A breach is, generally, an impermissible use or disclosure under the Privacy Rule that compromises the security or privacy of the protected health information.  An impermissible use or disclosure of protected health information is presumed to be a breach unless the covered entity or business associate, as applicable, demonstrates that there is a low probability that the protected health information has been compromised based on a risk assessment of at least the factors listed above.

     

    Does it meet an exception to the reporting requirement?

     

    1. Was it an unintentional acquisition, access, or use of protected health information by a workforce member or person acting under the authority of a covered entity or business associate, if such acquisition, access, or use was made in good faith and within the scope of authority? Maybe
    2. Was it an inadvertent disclosure of protected health information by a person authorized to access protected health information at a covered entity or business associate to another person authorized to access protected health information at the covered entity or business associate, or organized health care arrangement? No
    3. Does the covered entity or business associate have a good faith belief that the unauthorized person to whom the impermissible disclosure was made, would not have been able to retain the information? No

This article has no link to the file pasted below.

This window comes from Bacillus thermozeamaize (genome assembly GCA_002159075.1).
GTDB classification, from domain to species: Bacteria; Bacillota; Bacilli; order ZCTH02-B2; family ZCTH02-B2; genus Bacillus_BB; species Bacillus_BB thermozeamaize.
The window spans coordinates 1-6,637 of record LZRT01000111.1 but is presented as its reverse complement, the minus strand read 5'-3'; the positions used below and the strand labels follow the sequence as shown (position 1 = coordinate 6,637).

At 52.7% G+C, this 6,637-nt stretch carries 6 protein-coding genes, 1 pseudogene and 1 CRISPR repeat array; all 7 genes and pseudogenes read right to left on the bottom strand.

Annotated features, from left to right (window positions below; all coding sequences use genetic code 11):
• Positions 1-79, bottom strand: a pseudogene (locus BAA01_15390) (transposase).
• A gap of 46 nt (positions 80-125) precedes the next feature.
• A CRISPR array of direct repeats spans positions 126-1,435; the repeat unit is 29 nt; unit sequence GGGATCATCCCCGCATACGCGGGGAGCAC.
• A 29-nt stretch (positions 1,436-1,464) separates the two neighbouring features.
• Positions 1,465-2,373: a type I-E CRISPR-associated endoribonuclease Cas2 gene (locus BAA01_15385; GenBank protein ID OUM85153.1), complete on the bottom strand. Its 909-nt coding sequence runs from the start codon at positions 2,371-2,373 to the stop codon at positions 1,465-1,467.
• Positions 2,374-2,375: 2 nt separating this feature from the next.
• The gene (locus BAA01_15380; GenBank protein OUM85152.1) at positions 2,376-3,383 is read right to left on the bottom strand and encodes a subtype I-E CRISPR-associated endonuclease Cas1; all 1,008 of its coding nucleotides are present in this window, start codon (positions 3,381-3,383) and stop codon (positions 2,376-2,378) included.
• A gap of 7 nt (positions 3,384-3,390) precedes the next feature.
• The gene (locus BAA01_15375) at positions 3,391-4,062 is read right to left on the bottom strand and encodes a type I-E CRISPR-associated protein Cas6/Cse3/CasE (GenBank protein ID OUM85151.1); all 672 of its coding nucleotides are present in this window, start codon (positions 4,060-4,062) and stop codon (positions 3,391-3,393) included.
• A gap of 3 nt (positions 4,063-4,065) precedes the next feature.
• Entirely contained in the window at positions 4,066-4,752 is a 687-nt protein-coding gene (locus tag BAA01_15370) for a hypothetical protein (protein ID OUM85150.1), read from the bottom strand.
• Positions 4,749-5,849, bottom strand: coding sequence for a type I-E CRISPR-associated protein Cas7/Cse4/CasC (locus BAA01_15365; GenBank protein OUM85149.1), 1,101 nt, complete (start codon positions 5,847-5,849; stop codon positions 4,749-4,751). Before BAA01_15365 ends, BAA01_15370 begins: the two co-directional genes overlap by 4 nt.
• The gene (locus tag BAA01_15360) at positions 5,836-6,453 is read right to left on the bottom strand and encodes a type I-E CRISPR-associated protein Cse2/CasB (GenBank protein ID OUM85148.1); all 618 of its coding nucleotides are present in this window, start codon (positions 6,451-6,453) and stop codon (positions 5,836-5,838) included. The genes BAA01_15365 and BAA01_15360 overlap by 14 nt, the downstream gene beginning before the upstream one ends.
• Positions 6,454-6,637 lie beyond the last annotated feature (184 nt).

https://www.hhs.gov/hipaa/for-professionals/breach-notification/index.html

     

    Because it presumed to be a breach unless the covered entity or business associate, as applicable, demonstrates that there is a low probability that the protected health information has been compromised based on a risk assessment, I think it would be prudent to err on the side of caution by making a breach notification to Patient A and OCR.

    There is a possibility that Patient B may have already notified or tried to contact Patient A to inform him/her of receiving the information.

    I'd be interested to see how others in this group would analyze this incident.
    Becky



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    Rebecca Summey-Lowman, MBA, RDN, CPHRM, CPPS, CHPS
    Senior Risk Consultant
    Curi
    Raleigh, NC
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    2020 SCCE Membership


  • 3.  RE: Would you consider this a HIPAA violation?

    Posted 18 days ago
    Was it actually PHI? As defined in 45 CFR @ 160.103 Protected health information means individually identifiable health information:
    1. Except as provided in paragraph (2) of this definition, that is:
    i. Transmitted by electronic media
    ii. Maintained in electronic media; or
    iii. Transmitted or maintained in any other form or medium.

    The hospital did not create the document. They don't do any of the items above defining PHI.Some other organization created it and gave it directly to the patient. Just because the data on it is very similar to data held by the hospital doesn't suddenly make it the hospital's data. The patient was given the document by the DME company so was in the patient's care, not the care of the hospital. There is no way for the hospital to know how the patient transferred the document (which was in their care) to another patient. But I don't see the hospital responsible for it at all.